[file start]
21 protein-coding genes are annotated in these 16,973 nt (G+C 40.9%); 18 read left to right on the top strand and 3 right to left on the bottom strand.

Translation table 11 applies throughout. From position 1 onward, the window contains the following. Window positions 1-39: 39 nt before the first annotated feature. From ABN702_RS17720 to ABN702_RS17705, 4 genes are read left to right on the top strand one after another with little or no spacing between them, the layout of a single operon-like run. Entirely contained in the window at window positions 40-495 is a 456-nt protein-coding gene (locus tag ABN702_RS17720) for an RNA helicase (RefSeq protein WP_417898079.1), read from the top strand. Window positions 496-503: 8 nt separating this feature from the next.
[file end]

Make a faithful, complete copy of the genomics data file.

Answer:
21 protein-coding genes are annotated in these 16,973 nt (G+C 40.9%); 18 read left to right on the top strand and 3 right to left on the bottom strand.

Translation table 11 applies throughout. From position 1 onward, the window contains the following. Window positions 1-39: 39 nt before the first annotated feature. From ABN702_RS17720 to ABN702_RS17705, 4 genes are read left to right on the top strand one after another with little or no spacing between them, the layout of a single operon-like run. Entirely contained in the window at window positions 40-495 is a 456-nt protein-coding gene (locus tag ABN702_RS17720) for an RNA helicase (RefSeq protein WP_417898079.1), read from the top strand. Window positions 496-503: 8 nt separating this feature from the next.